Elton John delivers message of tolerance at first, last Montreux show - GulfToday

Elton John delivers message of tolerance at first, last Montreux show


John performed at La Saussaz stadium overlooking Lake Geneva.

Elton John made his first and last appearance at the Montreux Jazz Festival on Saturday, delivering a slick and energetic performance that ended with a message of tolerance and love.

The British singer's 2-1/2-hour show, part of his "Farewell Yellow Brick Road" tour begun last year, opened with "Bennie and the Jets", followed by early 1970s hits including "Tiny Dancer", "Rocket Man" and "Your Song".

"I've wanted to play this festival for years and years. I've watched it on DVD and television. I never thought I would be playing it, but it is an honour to be here," the 72-year-old told a sell-out outdoor crowd of 15,000 who braved a heat wave.

The five-time Grammy winner, seated at the piano centre stage, wore large black frame glasses with his name spelled out in rhinestones and a black jacket with sparkling trim.

"Sorry", "Someone Saved My Life Tonight", "Candle in the Wind", "Daniel" and "Saturday Night's Alright" were other signature songs, accompanied by his band including longtime drummer Nigel Olsson and guitarist John Jorgenson.

John performed at La Saussaz stadium overlooking Lake Geneva, rather than the famed Stravinski Auditorium, an intimate venue renowned for its acoustics, where he was initially booked for two nights when the tour was first announced.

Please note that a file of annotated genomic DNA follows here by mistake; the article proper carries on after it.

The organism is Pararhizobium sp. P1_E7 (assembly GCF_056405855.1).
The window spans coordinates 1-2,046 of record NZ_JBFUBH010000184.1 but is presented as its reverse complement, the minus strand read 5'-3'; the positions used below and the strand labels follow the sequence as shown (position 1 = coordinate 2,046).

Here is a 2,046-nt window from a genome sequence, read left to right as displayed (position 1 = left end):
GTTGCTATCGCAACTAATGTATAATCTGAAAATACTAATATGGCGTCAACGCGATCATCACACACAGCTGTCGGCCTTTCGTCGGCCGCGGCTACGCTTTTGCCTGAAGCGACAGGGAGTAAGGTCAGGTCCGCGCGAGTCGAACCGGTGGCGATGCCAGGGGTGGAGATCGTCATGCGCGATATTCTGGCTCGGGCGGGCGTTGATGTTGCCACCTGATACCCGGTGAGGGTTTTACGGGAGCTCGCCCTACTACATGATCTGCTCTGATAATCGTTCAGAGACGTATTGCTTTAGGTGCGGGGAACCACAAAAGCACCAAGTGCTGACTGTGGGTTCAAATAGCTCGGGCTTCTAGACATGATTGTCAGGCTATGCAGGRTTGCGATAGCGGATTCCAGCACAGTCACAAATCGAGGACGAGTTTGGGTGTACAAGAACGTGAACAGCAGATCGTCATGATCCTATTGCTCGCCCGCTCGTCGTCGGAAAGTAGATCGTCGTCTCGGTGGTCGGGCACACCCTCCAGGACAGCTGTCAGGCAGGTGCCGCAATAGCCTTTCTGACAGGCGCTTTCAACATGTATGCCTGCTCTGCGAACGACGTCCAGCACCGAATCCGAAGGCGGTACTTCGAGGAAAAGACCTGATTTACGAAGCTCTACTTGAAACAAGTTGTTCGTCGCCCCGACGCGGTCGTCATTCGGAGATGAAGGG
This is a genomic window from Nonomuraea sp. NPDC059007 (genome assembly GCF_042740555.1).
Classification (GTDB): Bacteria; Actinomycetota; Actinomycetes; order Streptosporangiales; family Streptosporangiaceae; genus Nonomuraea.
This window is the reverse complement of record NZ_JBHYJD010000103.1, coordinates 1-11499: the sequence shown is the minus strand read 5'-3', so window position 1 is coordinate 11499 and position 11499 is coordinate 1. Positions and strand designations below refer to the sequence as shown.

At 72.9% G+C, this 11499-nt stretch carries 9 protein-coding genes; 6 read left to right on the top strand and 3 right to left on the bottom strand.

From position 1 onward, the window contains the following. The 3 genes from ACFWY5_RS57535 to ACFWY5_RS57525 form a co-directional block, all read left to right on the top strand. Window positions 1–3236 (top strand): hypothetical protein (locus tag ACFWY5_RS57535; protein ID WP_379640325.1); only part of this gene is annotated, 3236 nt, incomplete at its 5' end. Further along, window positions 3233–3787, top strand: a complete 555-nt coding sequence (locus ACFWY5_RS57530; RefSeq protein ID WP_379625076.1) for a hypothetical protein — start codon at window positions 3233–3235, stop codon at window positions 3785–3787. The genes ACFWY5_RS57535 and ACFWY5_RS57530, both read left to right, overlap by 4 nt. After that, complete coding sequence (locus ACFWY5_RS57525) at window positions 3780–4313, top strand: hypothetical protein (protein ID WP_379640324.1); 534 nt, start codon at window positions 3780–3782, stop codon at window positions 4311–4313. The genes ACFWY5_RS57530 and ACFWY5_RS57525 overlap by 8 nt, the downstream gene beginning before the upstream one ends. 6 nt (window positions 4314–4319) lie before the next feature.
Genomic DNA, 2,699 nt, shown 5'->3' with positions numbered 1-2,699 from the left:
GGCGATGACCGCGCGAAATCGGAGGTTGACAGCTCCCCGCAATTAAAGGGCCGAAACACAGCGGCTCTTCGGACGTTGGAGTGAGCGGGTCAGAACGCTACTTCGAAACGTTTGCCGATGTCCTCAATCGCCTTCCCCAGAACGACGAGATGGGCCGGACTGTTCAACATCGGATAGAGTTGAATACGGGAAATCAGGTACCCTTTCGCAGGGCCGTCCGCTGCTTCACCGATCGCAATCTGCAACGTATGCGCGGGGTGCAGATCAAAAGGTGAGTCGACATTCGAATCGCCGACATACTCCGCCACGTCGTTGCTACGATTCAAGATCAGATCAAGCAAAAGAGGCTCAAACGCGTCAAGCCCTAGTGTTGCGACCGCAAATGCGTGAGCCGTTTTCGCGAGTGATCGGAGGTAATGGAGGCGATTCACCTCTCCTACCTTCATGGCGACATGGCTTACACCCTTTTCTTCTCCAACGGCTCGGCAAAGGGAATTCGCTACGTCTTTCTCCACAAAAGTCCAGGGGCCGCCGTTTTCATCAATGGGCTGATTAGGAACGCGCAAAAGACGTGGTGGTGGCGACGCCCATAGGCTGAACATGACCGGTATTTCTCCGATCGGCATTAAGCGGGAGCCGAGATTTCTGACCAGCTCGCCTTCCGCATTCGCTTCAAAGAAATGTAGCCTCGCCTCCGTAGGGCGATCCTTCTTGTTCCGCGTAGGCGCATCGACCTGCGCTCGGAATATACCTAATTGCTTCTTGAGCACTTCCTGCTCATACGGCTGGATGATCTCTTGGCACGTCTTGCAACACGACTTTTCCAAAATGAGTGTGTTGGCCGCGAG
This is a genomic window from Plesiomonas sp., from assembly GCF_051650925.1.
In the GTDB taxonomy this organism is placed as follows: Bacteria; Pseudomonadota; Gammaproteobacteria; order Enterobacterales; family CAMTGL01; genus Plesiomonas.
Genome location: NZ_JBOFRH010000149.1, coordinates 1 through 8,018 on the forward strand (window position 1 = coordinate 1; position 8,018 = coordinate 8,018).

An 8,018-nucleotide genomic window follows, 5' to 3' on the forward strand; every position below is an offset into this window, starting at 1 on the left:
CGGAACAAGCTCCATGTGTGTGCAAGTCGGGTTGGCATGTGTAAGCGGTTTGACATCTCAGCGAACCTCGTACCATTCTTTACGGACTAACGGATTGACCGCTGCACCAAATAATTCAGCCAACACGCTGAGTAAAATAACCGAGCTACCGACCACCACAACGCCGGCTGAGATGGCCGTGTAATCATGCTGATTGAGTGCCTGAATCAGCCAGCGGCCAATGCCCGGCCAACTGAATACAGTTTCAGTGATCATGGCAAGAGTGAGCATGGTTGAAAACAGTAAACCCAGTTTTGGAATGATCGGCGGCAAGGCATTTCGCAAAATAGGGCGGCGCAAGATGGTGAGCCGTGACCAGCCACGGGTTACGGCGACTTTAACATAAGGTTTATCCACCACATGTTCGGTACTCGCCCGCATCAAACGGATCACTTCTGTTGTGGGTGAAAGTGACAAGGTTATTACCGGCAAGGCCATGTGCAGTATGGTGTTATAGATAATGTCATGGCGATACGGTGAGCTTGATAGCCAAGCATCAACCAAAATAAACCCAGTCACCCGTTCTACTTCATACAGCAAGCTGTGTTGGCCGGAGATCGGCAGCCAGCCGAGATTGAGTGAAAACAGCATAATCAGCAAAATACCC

"This was imposed on us," a Montreux insider told Reuters about the first-ever open-air concert of the Swiss festival.

Festival goer Sebastien Cordey, 37, said afterwards: "I'm not a big fan of Elton John. But he had great energy on stage and his voice is still incredibly strong."

Sting on Friday opened the 53rd edition of the festival which runs through July 13. Its eclectic line-up includes Janet Jackson, Chick Corea and Radiohead frontman Thom Yorke.

John said on Friday he was deeply upset by Russian President Vladimir Putin's comment that liberal values were "obsolete" and had been rejected by the majority of people in Western nations.

"I am sick to death of hatred, of racism and homophobia," John told fans. "I am sick to death of people who claim to be religious and close to God and are far from God."

"We should appreciate each other, we need to embrace everyone even if we do not agree with each other," he said.

Fans paid from 185 to 450 Swiss francs ($189.55 to $461.00) for the show. Former co-director Quincy Jones calls the festival the "Rolls-Royce of festivals".

John said he met Jones before the show.

"I love him very much, the man and the musician. ... He is still as vibrant as a teenager", John said, dedicating the song "Don't Let the Sun Go Down on Me" to the legendary American producer.


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